Updating Cocoa with Love for Swift 3

Swift 3 was officially released this week. That’s exciting, right?

Maybe it will be, eventually. In the short term, it means everything old is broken. I’ve gone back through all Cocoa with Love Swift articles and updated them all to Swift 3 and iOS 10/macOS 10.12 – both the article text and the code on github.

Hooray for tedious housekeeping! This is what it’s like to be a code owner.

Introduction

This article is my response to the question of the week: “how much work is involved in migrating to Swift 3?”

I don’t precisely know how long I’ve spent on Cocoa with Love updates. Over successive Swift 3 betas, I’ve spent about a week updating the code in my own Swift projects (including Cocoa with Love and a half dozen other projects). It’s clear that the actual answer for a given project is that the time taken will depend on which APIs you’re using.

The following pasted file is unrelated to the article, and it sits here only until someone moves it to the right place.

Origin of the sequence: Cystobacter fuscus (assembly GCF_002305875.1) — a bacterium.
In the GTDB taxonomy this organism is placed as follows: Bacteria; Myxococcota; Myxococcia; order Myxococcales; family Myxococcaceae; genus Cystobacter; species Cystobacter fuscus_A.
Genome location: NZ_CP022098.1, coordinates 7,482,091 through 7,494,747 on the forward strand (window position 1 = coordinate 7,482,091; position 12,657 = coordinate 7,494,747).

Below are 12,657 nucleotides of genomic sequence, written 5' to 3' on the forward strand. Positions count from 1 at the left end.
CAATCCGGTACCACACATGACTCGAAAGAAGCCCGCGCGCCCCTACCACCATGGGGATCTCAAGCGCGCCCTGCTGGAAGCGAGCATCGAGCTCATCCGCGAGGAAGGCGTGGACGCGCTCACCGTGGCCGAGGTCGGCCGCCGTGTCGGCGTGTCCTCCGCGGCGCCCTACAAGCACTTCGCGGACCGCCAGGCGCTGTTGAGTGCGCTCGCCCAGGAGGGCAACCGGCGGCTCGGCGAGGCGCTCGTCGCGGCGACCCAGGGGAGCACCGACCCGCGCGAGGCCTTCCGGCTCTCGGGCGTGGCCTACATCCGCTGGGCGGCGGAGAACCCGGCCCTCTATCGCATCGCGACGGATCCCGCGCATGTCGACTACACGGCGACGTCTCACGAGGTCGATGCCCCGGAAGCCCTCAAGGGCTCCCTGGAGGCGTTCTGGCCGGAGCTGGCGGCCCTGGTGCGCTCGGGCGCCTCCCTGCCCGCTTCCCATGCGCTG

AppKit, UIKit and Foundation APIs that have simply been renamed are pervasive (30% of all lines changed is entirely possible) but Xcode will largely auto-convert to them to the new names so the amount of work involved is low.

Renaming your own functions to match the new Swift naming conventions is a harder problem. It’s not mandatory at all but there’s potentially a lot of work involved here if, like me, you find traditional Objective-C naming is a difficult habit to break.

There have also been a few major APIs (Dispatch, pointers, strings) where the changes are more complex than simply a renaming. This may involve redesigning and can take a while. It really depends how you previously used these APIs as to whether or not this ends up a large part of your time.